Unfair labour practices, labour legislation and protection of migrant workers in South Africa
Phiri, Thato Edwin
South Africa has a long history of the movement of people from one region to another with the intention of resettling to live and work. This is a phenomenon that is expected to continuously reconfigure and define everyday realities for a significant number of people in the country. Although labour migration has had a significant contribution to the development of the South African economy, there are increasing concerns about the experiences of unfair labour practices and exploitation in the South African labour market, which poses a challenge for the South African labour legislation and labour migrant workers’ ability to successfully move, live and work in South Africa. This paper investigated the experiences of migrant workers in the city of Cape Town and Johannesburg against the background of alleged prevailing cases of unfair labour practices across different industries in the South African labour market. Using a qualitative methodology, 20 domestic and international migrant workers (10 from Cape Town and 10 from Johannesburg) were interviewed using a semi-structured questionnaire developed by the researcher. The study found abundant experiences of unfair labour practices and exploitation of migrant workers in the South African labour market. Furthermore, the study found that the perception of unfair labour practices and exploitation extended to other migrant workers across the South African labour market. Consequently, domestic and international migrant workers expressed a lack of confidence in the effectiveness of South African labour legislation to protect their labour rights. However, these workers are prepared to live with the unfair labour practices and exploitation they experience, as they have no better economic alternative available to them than the ones they currently choose. Recommendations were made to the Department of Labour, employers of labour and migrant workers based on the findings of this study.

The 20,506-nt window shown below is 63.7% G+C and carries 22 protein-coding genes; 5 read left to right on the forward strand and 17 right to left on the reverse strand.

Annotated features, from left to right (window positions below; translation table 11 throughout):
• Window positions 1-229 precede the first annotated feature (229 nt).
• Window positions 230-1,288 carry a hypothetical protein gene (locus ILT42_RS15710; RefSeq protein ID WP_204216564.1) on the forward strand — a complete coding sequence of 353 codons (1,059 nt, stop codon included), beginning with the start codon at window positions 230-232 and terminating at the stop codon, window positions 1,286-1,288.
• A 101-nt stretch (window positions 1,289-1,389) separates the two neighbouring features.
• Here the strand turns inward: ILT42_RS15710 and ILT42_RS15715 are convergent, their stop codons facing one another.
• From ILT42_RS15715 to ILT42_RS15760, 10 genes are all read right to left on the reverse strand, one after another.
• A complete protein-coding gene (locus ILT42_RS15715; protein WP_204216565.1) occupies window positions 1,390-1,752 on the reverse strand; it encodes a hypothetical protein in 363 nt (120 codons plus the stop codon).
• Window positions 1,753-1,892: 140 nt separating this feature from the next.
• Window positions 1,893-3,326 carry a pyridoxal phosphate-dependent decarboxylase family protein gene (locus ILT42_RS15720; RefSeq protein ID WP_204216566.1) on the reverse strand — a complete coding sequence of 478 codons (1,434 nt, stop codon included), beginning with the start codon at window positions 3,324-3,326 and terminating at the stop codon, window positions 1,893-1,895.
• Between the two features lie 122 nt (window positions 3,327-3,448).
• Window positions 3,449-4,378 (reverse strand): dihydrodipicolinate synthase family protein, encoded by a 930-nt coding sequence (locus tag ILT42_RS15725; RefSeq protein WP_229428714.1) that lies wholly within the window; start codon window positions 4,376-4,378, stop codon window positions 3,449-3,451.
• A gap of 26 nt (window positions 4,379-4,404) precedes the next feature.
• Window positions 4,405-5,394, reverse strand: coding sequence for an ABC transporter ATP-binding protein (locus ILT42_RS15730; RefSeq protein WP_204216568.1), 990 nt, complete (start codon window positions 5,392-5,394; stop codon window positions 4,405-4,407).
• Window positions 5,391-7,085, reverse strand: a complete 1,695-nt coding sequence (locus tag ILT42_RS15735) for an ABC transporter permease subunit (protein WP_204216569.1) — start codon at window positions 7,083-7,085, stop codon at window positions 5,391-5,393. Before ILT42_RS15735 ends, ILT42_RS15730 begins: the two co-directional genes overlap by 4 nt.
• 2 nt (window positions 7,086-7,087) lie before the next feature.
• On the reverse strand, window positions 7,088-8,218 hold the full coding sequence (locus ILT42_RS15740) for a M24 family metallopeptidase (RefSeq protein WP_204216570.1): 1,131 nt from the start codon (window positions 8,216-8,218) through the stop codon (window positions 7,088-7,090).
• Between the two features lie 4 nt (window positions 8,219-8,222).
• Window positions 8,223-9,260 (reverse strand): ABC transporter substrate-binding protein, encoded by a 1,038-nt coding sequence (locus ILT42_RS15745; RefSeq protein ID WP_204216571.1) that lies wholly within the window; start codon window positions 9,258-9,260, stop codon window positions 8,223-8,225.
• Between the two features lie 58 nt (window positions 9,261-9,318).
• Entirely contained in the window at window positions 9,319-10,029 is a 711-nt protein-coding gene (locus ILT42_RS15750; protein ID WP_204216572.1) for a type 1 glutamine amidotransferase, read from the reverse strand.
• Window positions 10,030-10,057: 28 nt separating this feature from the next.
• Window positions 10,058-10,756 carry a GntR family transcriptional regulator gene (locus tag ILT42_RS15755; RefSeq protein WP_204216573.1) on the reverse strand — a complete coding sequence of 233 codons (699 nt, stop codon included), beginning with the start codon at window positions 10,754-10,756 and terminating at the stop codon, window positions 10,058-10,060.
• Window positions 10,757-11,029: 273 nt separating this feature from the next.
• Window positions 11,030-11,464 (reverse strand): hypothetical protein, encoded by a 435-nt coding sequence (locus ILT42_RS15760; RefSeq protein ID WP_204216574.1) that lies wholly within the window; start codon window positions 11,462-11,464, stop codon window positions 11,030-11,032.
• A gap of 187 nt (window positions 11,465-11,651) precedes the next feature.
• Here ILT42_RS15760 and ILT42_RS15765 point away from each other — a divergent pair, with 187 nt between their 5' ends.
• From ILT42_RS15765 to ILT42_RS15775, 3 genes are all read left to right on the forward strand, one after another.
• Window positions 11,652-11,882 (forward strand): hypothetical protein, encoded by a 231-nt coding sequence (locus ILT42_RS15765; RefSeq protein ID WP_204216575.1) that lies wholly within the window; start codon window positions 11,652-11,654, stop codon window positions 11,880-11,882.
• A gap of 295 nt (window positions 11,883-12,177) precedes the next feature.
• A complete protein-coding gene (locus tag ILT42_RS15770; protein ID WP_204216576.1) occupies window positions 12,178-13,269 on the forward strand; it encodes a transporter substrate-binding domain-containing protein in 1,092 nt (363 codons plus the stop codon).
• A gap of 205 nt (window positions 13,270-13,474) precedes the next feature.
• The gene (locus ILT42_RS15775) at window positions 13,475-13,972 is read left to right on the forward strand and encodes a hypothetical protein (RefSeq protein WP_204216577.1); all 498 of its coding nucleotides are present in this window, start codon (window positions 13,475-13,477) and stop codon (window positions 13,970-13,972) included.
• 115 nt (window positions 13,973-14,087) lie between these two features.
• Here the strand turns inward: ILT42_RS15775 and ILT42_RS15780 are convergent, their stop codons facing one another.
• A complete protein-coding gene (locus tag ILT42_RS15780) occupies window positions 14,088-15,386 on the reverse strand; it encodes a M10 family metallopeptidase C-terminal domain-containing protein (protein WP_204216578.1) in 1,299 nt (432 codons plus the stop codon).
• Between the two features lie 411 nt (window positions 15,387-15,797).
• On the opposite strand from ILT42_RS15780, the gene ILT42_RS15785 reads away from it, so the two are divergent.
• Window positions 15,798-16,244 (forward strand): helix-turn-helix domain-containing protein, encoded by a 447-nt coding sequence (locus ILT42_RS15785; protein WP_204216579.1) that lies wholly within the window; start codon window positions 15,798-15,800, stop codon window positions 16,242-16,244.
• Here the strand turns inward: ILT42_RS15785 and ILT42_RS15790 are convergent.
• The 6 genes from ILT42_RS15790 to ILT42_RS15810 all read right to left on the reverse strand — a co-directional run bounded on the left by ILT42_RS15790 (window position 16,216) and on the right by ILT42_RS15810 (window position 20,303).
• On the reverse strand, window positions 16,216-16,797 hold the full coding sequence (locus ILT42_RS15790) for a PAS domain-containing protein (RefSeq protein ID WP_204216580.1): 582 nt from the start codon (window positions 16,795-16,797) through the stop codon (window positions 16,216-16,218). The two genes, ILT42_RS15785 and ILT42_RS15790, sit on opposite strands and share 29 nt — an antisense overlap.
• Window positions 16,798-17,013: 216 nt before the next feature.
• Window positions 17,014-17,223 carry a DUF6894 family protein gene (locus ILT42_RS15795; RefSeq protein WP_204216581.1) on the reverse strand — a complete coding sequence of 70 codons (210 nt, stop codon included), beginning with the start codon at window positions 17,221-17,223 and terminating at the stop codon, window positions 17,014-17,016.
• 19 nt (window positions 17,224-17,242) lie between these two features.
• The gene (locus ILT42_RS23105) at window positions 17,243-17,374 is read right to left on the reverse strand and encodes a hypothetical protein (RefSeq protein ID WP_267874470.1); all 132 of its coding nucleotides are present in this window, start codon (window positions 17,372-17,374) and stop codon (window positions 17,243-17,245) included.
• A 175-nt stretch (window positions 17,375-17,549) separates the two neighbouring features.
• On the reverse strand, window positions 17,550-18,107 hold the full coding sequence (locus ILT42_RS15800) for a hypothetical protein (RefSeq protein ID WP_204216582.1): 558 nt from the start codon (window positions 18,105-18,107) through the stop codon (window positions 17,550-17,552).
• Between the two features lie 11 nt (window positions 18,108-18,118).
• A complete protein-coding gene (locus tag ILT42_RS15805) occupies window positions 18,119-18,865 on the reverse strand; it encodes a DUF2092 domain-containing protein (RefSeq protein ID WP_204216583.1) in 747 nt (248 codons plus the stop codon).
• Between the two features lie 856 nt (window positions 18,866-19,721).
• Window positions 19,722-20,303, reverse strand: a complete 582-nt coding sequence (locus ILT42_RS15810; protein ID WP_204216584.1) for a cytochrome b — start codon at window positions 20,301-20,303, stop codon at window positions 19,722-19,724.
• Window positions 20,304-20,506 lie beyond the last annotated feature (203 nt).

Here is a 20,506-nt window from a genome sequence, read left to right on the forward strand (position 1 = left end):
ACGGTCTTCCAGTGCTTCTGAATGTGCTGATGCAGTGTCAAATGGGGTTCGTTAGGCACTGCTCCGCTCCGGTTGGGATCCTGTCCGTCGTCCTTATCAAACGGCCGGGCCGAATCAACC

Thesis M.Com. (Human Resources Management))--University of the Witwatersrand, School of Economic and Business Sciences,